• They’re friendly and engaging, yet professional.

Starting in April, I’ll be giving LinkedIn classes for WANA International, but if you need some LinkedIn info now, I’m teaching the following class at WANA Con

  • Course: LinkedIn – Your Professional Identity (The Cliffs Notes)
  • Time: Friday, February 22nd, 9 pm EST (that’s 6 pm for us on the West Coast)

We’re going to review topics like ”5 Things You Need To Know To Rock LinkedIn.” We’re also going to be looking more closely at LinkedIn profiles, what works well, and what could be improved. If LinkedIn has been making you want to hide under the covers, or if you’d simply like to know more, I hope you’ll join me next Friday night.

Special More Cowbell Offer:

List the URL to your LinkedIn profile, if you have one, down in the comments section. One winner will receive:

  • a summary of 4-5 profile changes that will yield better LinkedIn results
  • a 15 minute online Q&A session, one-on-one with yours truly

Do you use LinkedIn now? What questions do you have for Jenny? She’s at your service in the comments section!

About Jenny Hansen

By day, Jenny provides training and social media marketing for an accounting firm. By night she writes humor, memoir, women’s fiction and short stories. After 15 years as a corporate software trainer, she’s delighted to sit down while she works.

When she’s not at her personal blog, More Cowbell, Jenny can be found on Twitter at JennyHansenCA or at Writers In The Storm.

THANK YOU JENNY! As Jenny mentioned, she will be teaching at WANACon. Her classes are fabulous, so please join us this next weekend.

WANACon Registration

Again, here is where you can view the full conference schedule.

Sign up for BOTH DAYS of WANACon for a mere $125 (this includes ALL the parties and Surprise Pajama Sunday). Register HERE.

If you can only do one day? No problem! Registration is $75. Register HERE for DAY ONE or HERE for DAY TWO.

Ready to get an agent? Sign up for Agent Pitch Sessions HERE.

We hope to see you at WANACon and PAJAMACon. Seats are limited, so sign up asap.


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  1. Reblogged this on Wendy Reis Editing and commented:
    She’s right, you will need to hire a few professionals, even if you self-publish. A sloppy book cover, messed up e-book formatting, and lack of editing will all SCREAM “novice”.

    1. Thanks for the reblog, Wendy! There are tons of self-pub professionals and some rockstar groups on the topic over on LinkedIn. Are there any you particularly recommend?

  2. For real? No hats? What if hats are my thing? I’m not kidding, Jenny. If Mother Nature gave me great hair, I wouldn’t have to do the hat thing — but now, I’m kind of known for them. I wear them all the time. Does that work like Amy’s pets?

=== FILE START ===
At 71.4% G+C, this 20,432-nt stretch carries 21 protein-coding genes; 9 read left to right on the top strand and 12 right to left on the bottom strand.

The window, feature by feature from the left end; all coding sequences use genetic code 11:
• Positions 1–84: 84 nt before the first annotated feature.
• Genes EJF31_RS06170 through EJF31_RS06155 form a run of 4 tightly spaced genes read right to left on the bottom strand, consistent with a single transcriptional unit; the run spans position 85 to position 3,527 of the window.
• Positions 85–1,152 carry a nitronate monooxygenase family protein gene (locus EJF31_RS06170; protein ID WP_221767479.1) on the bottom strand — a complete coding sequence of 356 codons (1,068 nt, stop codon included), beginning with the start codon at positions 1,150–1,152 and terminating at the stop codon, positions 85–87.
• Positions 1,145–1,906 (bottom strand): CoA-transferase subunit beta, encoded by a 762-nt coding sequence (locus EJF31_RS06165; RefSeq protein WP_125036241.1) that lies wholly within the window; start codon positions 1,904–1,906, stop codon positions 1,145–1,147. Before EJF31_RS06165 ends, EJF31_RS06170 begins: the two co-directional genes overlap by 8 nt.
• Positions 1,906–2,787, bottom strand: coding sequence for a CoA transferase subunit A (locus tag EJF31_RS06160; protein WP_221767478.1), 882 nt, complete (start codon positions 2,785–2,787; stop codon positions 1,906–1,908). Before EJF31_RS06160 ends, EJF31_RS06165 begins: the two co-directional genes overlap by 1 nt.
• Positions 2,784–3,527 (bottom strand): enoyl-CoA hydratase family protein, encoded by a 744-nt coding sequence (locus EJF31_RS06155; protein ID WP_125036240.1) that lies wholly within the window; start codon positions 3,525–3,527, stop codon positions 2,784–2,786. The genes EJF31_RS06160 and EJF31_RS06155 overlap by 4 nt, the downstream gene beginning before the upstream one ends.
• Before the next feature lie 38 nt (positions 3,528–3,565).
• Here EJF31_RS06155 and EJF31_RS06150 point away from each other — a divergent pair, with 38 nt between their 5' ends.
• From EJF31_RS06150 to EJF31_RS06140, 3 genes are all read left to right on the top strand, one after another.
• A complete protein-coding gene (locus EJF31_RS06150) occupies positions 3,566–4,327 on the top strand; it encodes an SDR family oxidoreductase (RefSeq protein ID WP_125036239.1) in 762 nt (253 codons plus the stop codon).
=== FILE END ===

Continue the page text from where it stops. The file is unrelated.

1. I knew someone was gonna kvetch about this… 🙂

      I can’t tell you how many times I’ve seen men who are losing their hair put on a hat for their LinkedIn photo – it’s simply not professional. But…if your brand is “funky author” and you MUST wear a hat, just make sure it doesn’t obscure your face. Do we have a deal?

      1. Deal. Face not obscured. And not kvetching. Just curious. 😉 Also, not bald.

        1. ROFL…you’re way too pretty to obscure, Renee. 🙂

          1. Blushing. Thanks Jenny. I am crooked, though. Hmmm. Maybe it’s time for a new shot.

  3. Great post! I’ve Tweeted it and put it in my LinkedIn update. I’ve used LinkedIn for a while and know that I got some work from it–but I’d love to get more. Here’s my link for the draw for a critique:

    1. Wonderful, Heather! I put your name in the hat. I’m so glad to hear LinkedIn is working for you. I’ve gotten tons of work from it too. 🙂

  4. Great post, Jenny and very timely. I am in the research phase of building my platform and also the scatter shot stage of marketing my new book. This was helpful.

    1. Fantastic, Teri! I highly recommend you add LinkedIn to your arsenal and join a few groups that interest you while you’re there. The groups are where tons of great learning happens. 🙂

  5. Great information here, Jenny. I am on LinkedIn, but quite honestly, that’s about it. I’m just there. Sitting around doing nothing. I’ve always suspected that there might be something more I could be doing aside from occasionally clicking the “Accept Invitation to Connect.” So, thank you for pointing me in the right direction!.

    My LinkedIn link:*1_*1_*1_*1_*1_*1_*1_*1_*1&trk=spm_pic

    1. You’re very welcome, Barbara! Stick with me…we’ll have you enjoying LinkedIn in now time. 🙂

  6. I was just wondering this week whether I should have a LinkedIn Account and wow….into my inbox you popped. Thank you, excellent advice.

    1. I’ve found it to be a fantastic platform. It lends itself to both active and passive use. What I mean by that is that I can do a lot of it by email in the weeks when I just don’t have time to spend there, or I can get more actively involved whenever I have time.

  7. I tend to be a Linked In lurker more than a poster, but I find lurking in the same hangouts as the traditional publishing to be hugely informative. On the one hand, many of these people are so arrogant it makes me want to scream. On the other hand, there are many amongst them who are in the same boat the rest of us are, genuinely trying to figure out this new indie publishing/e-publishing landscape and how to remain profitable in a changing world. Thanks Kristen and Jenny for another informative post.